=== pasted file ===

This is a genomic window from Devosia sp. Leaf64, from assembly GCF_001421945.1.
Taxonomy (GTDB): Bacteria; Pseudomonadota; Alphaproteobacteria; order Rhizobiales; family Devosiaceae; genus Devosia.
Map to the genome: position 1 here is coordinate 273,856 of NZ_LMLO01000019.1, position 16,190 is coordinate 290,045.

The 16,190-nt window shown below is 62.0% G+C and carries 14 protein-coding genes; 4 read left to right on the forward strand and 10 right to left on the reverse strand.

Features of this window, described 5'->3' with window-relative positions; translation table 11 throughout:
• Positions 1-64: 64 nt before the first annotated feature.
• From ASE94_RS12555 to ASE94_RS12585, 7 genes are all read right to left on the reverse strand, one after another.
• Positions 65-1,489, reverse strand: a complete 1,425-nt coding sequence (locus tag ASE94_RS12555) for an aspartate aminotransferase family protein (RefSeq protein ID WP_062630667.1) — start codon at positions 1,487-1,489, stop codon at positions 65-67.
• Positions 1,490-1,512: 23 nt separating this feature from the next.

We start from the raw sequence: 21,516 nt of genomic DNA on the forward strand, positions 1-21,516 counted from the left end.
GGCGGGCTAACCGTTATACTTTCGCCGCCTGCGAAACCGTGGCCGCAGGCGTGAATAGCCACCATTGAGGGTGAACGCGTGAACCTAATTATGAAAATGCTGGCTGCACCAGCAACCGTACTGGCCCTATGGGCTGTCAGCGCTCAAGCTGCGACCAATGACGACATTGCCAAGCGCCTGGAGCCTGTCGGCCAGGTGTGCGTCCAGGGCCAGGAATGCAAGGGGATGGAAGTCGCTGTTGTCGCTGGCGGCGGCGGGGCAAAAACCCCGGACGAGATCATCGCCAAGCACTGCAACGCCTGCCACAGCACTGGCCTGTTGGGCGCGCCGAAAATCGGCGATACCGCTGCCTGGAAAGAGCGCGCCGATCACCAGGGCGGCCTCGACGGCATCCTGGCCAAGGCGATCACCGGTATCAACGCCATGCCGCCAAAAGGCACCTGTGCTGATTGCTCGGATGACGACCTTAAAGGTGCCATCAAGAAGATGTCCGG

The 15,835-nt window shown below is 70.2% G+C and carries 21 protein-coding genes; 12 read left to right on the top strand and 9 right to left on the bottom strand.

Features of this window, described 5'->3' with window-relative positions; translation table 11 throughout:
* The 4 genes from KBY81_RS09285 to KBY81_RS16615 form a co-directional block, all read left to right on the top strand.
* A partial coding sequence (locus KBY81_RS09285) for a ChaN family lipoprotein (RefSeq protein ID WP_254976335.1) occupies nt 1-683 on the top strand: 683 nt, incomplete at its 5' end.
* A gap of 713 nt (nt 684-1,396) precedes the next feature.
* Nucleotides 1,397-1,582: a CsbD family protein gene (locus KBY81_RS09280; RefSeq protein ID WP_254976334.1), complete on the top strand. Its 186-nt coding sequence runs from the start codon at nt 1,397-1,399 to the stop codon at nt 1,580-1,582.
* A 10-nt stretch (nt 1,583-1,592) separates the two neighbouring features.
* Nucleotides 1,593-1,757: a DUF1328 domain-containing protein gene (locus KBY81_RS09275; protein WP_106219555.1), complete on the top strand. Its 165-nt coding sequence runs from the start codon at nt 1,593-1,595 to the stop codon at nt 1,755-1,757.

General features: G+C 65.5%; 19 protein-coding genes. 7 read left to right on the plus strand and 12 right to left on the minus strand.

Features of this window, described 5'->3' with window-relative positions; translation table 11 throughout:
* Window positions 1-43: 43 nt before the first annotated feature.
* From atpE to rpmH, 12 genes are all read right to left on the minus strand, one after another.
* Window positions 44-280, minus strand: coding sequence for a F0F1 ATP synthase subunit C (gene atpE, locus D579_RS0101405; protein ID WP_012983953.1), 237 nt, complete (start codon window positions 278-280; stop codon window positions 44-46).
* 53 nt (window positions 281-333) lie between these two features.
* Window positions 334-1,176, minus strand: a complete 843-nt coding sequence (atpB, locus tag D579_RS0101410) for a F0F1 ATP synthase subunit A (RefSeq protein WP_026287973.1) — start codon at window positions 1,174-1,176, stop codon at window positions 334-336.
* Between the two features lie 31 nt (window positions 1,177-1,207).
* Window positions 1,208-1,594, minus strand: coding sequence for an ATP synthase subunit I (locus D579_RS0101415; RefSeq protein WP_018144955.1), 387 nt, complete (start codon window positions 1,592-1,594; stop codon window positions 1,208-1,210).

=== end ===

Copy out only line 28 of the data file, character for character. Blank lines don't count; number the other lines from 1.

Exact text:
* Window positions 1,208-1,594, minus strand: coding sequence for an ATP synthase subunit I (locus D579_RS0101415; RefSeq protein WP_018144955.1), 387 nt, complete (start codon window positions 1,592-1,594; stop codon window positions 1,208-1,210).